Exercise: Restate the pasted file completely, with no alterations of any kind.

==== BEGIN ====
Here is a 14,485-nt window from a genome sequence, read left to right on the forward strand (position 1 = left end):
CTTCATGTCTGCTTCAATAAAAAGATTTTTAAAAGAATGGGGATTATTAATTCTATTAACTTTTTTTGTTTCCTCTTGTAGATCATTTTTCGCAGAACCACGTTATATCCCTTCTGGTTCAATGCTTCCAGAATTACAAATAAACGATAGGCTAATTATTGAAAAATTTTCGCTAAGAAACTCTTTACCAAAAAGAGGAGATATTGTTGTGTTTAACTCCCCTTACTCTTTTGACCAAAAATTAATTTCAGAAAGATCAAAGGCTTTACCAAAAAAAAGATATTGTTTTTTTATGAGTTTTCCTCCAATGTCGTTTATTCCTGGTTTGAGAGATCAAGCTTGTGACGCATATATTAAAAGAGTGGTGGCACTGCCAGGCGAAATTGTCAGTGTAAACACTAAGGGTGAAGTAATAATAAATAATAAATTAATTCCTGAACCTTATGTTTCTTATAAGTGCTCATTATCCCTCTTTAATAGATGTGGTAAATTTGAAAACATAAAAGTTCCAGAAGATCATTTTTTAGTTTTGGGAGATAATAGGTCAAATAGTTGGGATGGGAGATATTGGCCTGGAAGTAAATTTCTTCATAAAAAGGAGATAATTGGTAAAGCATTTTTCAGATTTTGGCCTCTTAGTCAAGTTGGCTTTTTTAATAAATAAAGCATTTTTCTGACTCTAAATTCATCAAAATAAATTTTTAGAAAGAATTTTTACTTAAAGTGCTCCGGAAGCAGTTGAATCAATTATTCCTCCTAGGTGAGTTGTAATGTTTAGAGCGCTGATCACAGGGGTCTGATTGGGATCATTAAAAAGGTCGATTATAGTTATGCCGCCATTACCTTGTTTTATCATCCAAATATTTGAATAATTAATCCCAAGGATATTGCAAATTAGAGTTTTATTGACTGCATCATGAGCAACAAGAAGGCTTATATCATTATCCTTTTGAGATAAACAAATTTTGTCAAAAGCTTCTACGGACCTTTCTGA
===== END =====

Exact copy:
Here is a 14,485-nt window from a genome sequence, read left to right on the forward strand (position 1 = left end):
CTTCATGTCTGCTTCAATAAAAAGATTTTTAAAAGAATGGGGATTATTAATTCTATTAACTTTTTTTGTTTCCTCTTGTAGATCATTTTTCGCAGAACCACGTTATATCCCTTCTGGTTCAATGCTTCCAGAATTACAAATAAACGATAGGCTAATTATTGAAAAATTTTCGCTAAGAAACTCTTTACCAAAAAGAGGAGATATTGTTGTGTTTAACTCCCCTTACTCTTTTGACCAAAAATTAATTTCAGAAAGATCAAAGGCTTTACCAAAAAAAAGATATTGTTTTTTTATGAGTTTTCCTCCAATGTCGTTTATTCCTGGTTTGAGAGATCAAGCTTGTGACGCATATATTAAAAGAGTGGTGGCACTGCCAGGCGAAATTGTCAGTGTAAACACTAAGGGTGAAGTAATAATAAATAATAAATTAATTCCTGAACCTTATGTTTCTTATAAGTGCTCATTATCCCTCTTTAATAGATGTGGTAAATTTGAAAACATAAAAGTTCCAGAAGATCATTTTTTAGTTTTGGGAGATAATAGGTCAAATAGTTGGGATGGGAGATATTGGCCTGGAAGTAAATTTCTTCATAAAAAGGAGATAATTGGTAAAGCATTTTTCAGATTTTGGCCTCTTAGTCAAGTTGGCTTTTTTAATAAATAAAGCATTTTTCTGACTCTAAATTCATCAAAATAAATTTTTAGAAAGAATTTTTACTTAAAGTGCTCCGGAAGCAGTTGAATCAATTATTCCTCCTAGGTGAGTTGTAATGTTTAGAGCGCTGATCACAGGGGTCTGATTGGGATCATTAAAAAGGTCGATTATAGTTATGCCGCCATTACCTTGTTTTATCATCCAAATATTTGAATAATTAATCCCAAGGATATTGCAAATTAGAGTTTTATTGACTGCATCATGAGCAACAAGAAGGCTTATATCATTATCCTTTTGAGATAAACAAATTTTGTCAAAAGCTTCTACGGACCTTTCTGA